“If we walk in the light, as he is in the light, we have fellowship with one another, and the blood of Jesus his Son cleanses us from all sin. If we say we have no sin, we deceive ourselves, and the truth is not in us. If we confess our sins, he is faithful and just to forgive us our sins and to cleanse us from all unrighteousness. If we say we have not sinned, we make him a liar, and his word is not in us. My little children, I am writing these things to you so that you may not sin. But if anyone does sin, we have an advocate with the Father, Jesus Christ the righteous. He is the propitiation for our sins, and not for ours only but also for the sins of the whole world.” -1 John 1:5-2:2
Jesus came to remove our guilt and to cover our shame. He accomplished this through his sacrifice on the cross. Jesus’s blood can wash us clean of all our impurity. However, to access his grace we must confess our sins and become forgiven. On the other side of confession is freedom.
One of the biggest complaints people have against the church is that it is full of hypocrites. Jesus in fact coined the term. A “hypocrite,” in the Greek, means an actor that wears a mask. Jesus called the religious leaders of his day actors who put on a mask in order to look holy but, in reality, their souls were corrupt. To avoid hypocrisy, we must be willing to confess our shortcomings. To confess means to take off our masks and acknowledge what God already knows about us. God knows we are all sinners in need of grace. Churches must have a confessional culture in order to avoid hypocrisy and allow God’s presence to redeem our brokenness. To create a confessional community there needs to be trust, complete transparency, and the knowledge that no sin is too big for the grace of Jesus Christ.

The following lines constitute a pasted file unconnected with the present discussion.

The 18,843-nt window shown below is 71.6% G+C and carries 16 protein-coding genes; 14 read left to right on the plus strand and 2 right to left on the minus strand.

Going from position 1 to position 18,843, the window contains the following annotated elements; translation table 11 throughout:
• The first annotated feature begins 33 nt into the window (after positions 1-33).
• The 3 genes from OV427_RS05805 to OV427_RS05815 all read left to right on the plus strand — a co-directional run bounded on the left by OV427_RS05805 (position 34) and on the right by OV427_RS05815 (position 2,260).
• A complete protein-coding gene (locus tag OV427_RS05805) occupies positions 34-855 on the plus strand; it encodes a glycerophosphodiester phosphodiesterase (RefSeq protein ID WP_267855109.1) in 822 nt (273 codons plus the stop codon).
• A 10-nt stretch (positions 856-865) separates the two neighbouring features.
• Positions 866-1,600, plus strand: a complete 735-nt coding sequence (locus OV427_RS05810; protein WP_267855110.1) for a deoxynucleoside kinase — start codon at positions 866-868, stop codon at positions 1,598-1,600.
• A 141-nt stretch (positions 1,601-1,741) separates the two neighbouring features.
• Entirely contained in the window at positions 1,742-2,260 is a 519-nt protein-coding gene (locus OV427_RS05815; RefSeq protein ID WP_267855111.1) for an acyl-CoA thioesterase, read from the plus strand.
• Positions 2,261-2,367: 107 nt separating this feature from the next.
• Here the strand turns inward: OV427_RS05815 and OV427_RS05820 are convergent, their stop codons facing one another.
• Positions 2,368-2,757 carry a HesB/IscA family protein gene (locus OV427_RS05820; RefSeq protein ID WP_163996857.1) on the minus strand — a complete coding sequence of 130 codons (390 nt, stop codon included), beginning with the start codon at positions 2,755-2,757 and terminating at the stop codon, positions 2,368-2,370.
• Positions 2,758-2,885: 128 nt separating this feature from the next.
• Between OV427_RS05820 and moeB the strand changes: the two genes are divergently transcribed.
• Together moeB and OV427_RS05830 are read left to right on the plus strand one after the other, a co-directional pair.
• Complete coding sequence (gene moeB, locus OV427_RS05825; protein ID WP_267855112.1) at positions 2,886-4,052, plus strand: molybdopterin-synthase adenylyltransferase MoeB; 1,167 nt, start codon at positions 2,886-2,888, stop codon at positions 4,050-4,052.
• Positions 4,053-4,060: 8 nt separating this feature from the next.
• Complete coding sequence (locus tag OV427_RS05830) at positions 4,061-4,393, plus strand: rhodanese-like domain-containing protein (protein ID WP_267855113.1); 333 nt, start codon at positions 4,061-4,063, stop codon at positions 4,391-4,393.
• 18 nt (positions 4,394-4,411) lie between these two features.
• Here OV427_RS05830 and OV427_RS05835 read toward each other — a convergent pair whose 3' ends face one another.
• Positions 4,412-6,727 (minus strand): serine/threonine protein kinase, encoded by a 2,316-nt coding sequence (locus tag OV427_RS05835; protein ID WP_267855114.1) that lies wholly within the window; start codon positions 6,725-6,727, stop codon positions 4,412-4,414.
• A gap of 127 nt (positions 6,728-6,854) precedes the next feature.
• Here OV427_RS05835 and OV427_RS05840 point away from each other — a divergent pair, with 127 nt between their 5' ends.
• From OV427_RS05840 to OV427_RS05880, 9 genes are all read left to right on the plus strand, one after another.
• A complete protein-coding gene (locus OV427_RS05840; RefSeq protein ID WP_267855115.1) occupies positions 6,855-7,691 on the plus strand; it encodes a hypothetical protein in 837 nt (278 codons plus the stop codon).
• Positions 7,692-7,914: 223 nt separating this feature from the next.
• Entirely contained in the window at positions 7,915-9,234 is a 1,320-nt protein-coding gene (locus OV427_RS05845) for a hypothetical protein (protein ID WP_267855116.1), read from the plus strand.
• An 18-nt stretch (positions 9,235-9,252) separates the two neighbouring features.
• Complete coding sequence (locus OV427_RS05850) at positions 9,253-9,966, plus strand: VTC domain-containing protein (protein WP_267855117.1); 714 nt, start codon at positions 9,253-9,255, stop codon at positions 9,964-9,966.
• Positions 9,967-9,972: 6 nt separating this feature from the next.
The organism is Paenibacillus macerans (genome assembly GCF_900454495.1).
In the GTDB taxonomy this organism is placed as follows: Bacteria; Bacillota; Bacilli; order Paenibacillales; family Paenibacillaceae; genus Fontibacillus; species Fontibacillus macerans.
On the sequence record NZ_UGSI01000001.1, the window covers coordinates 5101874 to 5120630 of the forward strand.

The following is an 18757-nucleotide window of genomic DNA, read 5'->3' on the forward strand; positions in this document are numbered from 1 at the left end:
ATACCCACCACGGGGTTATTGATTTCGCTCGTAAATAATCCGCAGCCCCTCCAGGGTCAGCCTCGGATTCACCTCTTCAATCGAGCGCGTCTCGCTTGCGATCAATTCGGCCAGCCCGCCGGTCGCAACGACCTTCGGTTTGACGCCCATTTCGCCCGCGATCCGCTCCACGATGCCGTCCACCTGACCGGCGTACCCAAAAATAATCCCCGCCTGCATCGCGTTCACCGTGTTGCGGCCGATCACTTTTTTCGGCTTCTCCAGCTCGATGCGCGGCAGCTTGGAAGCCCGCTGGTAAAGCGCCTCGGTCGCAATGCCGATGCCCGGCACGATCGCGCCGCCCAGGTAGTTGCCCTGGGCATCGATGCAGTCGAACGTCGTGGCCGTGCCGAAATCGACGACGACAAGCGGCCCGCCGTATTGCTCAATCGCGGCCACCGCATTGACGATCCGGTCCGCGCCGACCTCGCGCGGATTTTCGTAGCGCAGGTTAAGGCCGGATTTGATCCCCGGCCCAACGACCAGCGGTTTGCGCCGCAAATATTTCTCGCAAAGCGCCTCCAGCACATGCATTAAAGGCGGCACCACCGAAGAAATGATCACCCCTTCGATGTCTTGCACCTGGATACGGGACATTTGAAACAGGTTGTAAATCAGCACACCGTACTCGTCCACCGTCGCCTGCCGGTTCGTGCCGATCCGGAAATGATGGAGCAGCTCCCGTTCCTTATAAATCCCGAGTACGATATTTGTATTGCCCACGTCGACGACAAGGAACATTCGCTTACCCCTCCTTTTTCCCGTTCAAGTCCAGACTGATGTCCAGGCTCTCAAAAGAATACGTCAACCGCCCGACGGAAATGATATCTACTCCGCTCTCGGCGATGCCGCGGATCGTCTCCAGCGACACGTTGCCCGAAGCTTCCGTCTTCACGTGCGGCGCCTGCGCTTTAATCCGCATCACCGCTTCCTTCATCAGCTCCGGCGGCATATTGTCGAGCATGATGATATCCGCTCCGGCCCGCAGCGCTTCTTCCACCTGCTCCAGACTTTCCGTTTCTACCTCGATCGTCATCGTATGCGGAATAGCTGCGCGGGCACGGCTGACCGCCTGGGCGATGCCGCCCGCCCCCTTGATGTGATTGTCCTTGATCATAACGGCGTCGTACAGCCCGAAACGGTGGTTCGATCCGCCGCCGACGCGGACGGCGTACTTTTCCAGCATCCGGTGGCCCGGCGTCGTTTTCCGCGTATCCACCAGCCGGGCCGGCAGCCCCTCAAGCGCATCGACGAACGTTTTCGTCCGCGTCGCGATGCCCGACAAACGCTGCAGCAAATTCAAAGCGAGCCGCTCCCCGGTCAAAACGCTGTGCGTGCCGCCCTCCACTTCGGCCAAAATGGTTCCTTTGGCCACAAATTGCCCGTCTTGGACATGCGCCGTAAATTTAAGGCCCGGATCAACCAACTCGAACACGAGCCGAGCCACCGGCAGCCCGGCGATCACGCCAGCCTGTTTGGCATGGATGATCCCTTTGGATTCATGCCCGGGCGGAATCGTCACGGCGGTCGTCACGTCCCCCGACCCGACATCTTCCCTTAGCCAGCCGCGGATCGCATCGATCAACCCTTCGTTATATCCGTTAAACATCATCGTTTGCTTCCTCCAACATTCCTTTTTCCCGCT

Often times, when Christians confess, it is a generic prayer rather than one that shares the specifics of what they did wrong. From my personal experience of confessing my sins, from helping others experience forgiveness, and from what the Bible says; it is vital to be specific in what it is we have done wrong when we confess. A partial confession leads to partial freedom. But when we confess the specific sin before Jesus Christ, we can have his power wash us completely clean of the stain.
One of the major problems with Western Christianity is that it emphasizes too much the individual over the community. Often, when people confess their sins it is just between themselves and God. Confession must be done with another Christian. I do not believe you need to specifically confess to a pastor or a priest, but you must confess and share your sinful secrets with another brother and sister in Christ that you can trust. The first time I confessed specific sins to the church family, was when I was a freshman in college. I shared my sins with my small group. They did not judge me or look at me differently after I shared my sins. But they simply told me that I am forgiven and accepted in Jesus Christ. After confessing my sins specifically with others and not just with God, I felt like my soul took a shower.
It is important that when someone is confessing their sins to you that you do not judge them or shame them. Rather, show them the love and acceptance that Jesus Christ has towards all. It is also important when someone confesses their sins to you that you pronounce out loud that they are forgiven in Jesus name and then pray with them (John 20:23). There is power in the name of Jesus, to forgive sin. Finally, if you have never confessed your sins with other Christians. What are you waiting for? I write these things not to shame you but for you to find the complete freedom and to claim the forgiveness there is in Jesus Christ. Jesus is our atoning sacrifice that removes our guilt, breaks our shame, and makes us right before God.